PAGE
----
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My dear friend,

I AM just arrived at Rome from Naples, and send you all my journey has produced, for you have a right to this all —a few laurel leaves snatched from the tomb of Virgil, whom “ tenet nunc Parthenope." I should long since have given you a description of this classic region, but various circumstances have hindered

I will not leave Rome, however, without saying a few words about so celebrated a city. We agreed that I was to address you without ceremony; and to tell you at a venture whatever impressions were made upon me in Italy, as I formerly related to you what ideas I had formed, while wandering through the solitudes of the New World. Without further preamble, then, I will attempt to give you an account of the environs of Rome, that is to say, the adjacent country and the ruins.


You have read all that has been written on this subject, but I do not know whether travellers have given you a very just idea of the picture, which the Roman territory presents. Figure 10 yourself something of the desolation at Tyre and Babylon, as described in scripture--silence and solitude as vast as the noise and tumult of men, who formerly crowded together on this spot. One


almost fancy that the prophet's curse is still heard, when he announced that two things should happen on a single day, sterility and widowhood.* You see here and there some remains of Roman roads, in places where nobody ever passes, and some dried-up tracks of winter torrents, which at a distance have themselves the appearance of large frequented roads, but which are in reality the beds of waters, formerly rushing onwards with impetuosity, though they have now passed away like the Roman nation. It is with some difficulty that you discover any trees, but on every side you behold the ruins of aqueducts and tombs, which appear to be the forests and indigenous plants of this land -composed as it is of mortal dust, and the wrecks of empires. I have often thought that I beheld rich crops in a plain, but on approaching them, found that my eye had been deceived by withered grass. Under this barren her. bage traces of ancient culture may sometimes be discovered. Here are no birds, no labourers, no lowing of cattle, no villages. A few miserably managed farms appear amidst tlie general nakedness of the country, but the windows and doors of the habitations are closed. No smoke, no noise, no inhabitant proceeds from them. A sort of savage, in tattered garments, pale and emaciated by fever, guards these melancholy dwellings, like the spectres who defend the entrance of abandoned castles in our gothic legends. It may be said, therefore, that no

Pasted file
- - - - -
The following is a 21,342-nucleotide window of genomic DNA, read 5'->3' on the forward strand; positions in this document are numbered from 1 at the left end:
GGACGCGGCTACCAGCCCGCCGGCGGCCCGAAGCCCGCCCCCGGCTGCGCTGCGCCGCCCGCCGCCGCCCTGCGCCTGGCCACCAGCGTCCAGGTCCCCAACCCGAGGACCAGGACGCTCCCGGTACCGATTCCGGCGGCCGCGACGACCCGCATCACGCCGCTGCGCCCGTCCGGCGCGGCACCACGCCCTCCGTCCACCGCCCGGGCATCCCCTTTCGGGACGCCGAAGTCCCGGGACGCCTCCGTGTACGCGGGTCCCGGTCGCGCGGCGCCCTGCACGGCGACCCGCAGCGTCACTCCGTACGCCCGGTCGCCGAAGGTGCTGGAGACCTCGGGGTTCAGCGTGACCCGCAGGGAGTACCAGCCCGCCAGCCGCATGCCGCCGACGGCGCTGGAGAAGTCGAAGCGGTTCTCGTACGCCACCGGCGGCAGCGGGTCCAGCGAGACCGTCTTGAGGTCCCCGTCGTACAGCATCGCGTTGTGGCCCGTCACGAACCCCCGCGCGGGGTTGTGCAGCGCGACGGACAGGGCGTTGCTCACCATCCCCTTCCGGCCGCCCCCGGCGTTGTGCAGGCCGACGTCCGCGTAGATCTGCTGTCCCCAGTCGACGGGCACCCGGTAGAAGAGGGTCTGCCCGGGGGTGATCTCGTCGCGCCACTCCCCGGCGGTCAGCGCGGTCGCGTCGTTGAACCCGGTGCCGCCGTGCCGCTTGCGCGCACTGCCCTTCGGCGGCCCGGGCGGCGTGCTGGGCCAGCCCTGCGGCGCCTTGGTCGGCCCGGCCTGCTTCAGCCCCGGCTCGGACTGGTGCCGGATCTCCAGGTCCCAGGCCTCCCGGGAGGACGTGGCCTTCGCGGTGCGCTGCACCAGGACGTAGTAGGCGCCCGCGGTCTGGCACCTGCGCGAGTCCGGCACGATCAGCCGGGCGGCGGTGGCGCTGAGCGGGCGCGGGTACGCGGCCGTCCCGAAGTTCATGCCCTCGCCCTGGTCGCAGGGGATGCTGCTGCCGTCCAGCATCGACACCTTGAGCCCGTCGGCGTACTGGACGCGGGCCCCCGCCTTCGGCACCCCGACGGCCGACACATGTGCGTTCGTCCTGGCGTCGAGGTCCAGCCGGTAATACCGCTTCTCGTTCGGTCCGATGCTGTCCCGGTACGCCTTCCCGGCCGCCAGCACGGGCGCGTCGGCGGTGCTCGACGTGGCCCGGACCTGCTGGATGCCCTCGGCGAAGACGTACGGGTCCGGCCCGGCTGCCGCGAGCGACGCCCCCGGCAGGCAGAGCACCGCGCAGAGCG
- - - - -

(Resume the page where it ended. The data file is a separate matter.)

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* Isaiah.

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